You can share URLs via email, messaging, and social media, and you can search within a Web page -- as iOS and Android also offer. Like the competition, Windows Phone 8 lets you control how cookies are handled, but there are no options to manage other personal information such as "do not track," browser history, cache, form data, passwords, image loading, autofill, fraud warnings, or debugging. iOS has all of these controls and Android has all but "do not track." Nor does Windows Phone let you choose among search engines -- there's just Microsoft's own Bing.
Finally, the Windows Phone 8 devices were unable to connect to InfoWorld's certificate-secured Wi-Fi network, even with certificate validation disabled in the Wi-Fi settings -- yet Windows Phone 7.5 had no trouble doing so. They all connected fine to regular Wi-Fi networks, such as those using WPA-2 passwords.
Apps: Limited choices, lightweight capabilitiesEveryone knows that iOS's App Store likely has an app for that, and the Google Play market for Android has a good general-interest selection for news, games, utilities, and more. There's much less in the Windows Phone Store -- no productivity apps, for example. For categories where apps do exist, such as cloud storage, banking, and RDP apps for Windows, there are few choices, if any.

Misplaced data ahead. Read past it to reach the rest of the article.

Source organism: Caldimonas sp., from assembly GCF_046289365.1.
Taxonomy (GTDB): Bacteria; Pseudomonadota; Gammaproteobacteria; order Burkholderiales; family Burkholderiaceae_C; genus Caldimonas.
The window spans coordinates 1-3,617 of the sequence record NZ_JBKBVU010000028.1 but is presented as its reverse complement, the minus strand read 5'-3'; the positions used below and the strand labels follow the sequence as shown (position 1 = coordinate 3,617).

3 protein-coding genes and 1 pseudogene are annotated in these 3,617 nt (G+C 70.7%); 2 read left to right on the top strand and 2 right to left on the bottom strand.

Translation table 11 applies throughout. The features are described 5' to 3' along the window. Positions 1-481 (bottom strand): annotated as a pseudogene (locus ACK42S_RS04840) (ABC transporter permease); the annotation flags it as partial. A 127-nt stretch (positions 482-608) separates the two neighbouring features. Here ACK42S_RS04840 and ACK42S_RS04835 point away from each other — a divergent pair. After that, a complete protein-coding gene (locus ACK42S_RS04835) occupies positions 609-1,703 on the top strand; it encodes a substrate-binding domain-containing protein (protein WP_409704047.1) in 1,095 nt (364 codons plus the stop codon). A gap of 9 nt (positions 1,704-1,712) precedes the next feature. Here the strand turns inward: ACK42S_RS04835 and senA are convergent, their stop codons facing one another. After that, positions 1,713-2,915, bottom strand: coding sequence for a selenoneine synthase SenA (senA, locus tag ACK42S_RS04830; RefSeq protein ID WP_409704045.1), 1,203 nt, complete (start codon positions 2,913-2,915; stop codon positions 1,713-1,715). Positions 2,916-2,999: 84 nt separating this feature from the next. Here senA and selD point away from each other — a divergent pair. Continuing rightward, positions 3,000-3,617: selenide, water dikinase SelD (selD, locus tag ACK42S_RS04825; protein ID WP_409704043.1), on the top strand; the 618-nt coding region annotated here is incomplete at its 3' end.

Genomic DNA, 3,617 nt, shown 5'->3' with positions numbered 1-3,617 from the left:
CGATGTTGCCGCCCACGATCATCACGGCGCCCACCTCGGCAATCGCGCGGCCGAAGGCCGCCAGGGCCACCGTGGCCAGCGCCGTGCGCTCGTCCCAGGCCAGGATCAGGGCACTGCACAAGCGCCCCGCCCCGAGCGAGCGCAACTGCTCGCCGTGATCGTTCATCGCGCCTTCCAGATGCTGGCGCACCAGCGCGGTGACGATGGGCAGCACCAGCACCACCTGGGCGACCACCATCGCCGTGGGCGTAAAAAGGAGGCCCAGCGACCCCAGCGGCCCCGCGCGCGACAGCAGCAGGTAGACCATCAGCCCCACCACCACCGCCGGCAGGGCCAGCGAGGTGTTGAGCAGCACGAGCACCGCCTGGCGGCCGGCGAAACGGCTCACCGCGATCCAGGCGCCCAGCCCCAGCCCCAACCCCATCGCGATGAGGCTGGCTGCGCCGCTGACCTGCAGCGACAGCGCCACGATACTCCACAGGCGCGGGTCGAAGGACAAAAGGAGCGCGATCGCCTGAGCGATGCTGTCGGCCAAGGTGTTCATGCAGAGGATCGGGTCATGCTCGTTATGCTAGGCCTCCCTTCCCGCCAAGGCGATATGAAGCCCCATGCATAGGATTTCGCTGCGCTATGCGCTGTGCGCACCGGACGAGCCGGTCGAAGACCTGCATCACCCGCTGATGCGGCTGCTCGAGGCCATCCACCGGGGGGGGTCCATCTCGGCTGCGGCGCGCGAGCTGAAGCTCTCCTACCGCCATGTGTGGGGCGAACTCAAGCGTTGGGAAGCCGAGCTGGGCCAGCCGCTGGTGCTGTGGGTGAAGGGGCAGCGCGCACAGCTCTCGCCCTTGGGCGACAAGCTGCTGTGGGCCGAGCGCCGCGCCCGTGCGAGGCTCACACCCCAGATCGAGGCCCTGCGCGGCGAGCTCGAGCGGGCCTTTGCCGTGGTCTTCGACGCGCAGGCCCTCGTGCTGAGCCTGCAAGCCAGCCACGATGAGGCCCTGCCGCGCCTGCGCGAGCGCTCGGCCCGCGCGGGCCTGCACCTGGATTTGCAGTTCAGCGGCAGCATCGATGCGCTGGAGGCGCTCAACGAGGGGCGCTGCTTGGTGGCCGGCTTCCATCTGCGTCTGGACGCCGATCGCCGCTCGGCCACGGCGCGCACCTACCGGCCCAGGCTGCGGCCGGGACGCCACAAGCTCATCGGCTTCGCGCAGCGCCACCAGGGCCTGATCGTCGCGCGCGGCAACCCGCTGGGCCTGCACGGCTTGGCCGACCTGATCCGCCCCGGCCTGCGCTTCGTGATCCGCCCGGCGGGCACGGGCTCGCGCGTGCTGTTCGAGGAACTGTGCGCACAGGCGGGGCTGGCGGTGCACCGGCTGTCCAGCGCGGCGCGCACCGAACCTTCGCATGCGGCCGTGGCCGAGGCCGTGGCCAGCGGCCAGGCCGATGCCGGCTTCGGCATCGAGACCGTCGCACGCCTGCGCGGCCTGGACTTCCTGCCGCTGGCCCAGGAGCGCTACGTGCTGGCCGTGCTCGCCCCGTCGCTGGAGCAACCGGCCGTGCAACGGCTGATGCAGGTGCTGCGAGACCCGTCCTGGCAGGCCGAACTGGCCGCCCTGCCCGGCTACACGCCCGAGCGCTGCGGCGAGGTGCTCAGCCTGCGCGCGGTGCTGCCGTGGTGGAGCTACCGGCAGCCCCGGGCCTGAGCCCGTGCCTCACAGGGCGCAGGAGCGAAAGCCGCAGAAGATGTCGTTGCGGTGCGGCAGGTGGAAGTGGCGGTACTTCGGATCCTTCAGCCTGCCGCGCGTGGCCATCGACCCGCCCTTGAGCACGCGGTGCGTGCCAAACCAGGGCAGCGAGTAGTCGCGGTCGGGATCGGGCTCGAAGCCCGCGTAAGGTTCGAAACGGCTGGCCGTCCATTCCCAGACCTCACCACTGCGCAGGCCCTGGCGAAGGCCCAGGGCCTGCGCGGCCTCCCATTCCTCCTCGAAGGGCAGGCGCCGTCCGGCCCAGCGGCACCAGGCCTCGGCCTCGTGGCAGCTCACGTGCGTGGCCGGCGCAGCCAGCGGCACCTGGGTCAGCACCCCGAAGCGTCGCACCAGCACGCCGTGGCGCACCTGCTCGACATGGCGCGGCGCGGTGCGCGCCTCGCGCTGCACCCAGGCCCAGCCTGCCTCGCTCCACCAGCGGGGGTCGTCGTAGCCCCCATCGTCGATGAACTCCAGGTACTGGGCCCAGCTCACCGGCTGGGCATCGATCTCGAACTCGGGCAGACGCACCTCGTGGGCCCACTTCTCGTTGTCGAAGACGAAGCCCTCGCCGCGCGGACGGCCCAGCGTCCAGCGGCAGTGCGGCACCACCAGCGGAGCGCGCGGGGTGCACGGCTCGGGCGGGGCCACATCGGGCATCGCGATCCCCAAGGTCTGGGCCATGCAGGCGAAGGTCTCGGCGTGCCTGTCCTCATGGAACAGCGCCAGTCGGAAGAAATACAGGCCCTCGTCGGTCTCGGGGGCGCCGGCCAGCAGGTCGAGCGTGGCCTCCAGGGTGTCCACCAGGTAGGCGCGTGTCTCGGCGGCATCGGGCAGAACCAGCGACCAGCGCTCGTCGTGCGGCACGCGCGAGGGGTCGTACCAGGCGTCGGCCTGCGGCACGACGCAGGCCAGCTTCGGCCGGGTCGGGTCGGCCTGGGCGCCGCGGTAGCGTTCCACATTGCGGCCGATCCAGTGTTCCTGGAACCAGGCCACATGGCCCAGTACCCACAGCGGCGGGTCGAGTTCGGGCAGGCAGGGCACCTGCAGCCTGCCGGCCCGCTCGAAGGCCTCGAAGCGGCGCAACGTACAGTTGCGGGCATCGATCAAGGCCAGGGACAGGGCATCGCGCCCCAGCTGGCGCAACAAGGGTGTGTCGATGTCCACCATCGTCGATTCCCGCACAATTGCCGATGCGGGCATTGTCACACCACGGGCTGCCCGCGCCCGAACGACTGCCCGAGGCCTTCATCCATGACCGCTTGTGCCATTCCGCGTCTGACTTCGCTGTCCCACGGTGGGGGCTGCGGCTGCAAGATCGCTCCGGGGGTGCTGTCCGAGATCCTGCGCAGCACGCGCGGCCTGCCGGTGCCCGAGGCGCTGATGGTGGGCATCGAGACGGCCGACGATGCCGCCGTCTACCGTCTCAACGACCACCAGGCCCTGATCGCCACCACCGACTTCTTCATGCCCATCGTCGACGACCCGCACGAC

Most apps are lightweight or basic, including some of the apps that come with Windows Phone 8, such as Alarms, Calculator, Maps, Phone, and Photos. That's perfectly fine for many apps, such as newsreaders and weather programs, but not for the likes of Office.
Of course, not all Windows Phone 8 apps are slackers. The Camera app has a strong set of capture settings, rivaling that of a digital SLR. As previously mentioned, the People app is one of Windows Phone's most capable apps. And the Wallet app looks intriguing, with more payment capabilities than Apple's Passbook and the same ability to store tickets and loyalty cards. But given that very few services support Wallet, it's too soon to call it an advantage. Finally, Gannett's USA Today app for Windows Phone is nicely designed for readability and navigation -- an area where its iOS and Android versions have grown increasingly worse with each subsequent update.
A few apps are problematic. For example, the Music + Video app distorted videos, compressing their width, even after I toggled between the fit-to-screen and fill-the-screen modes; iOS and Android devices played the same video undistorted. HTC's own Weather app is largely unusable because the weather conditions' tiny white text is superimposed over often light-hued moving images of skies, sunshine, snow, rain, and clouds -- rendering it unreadable. And the Nokia Transit app's routing for public transit seems determined to send you on the longest itinerary possible, at least in San Francisco.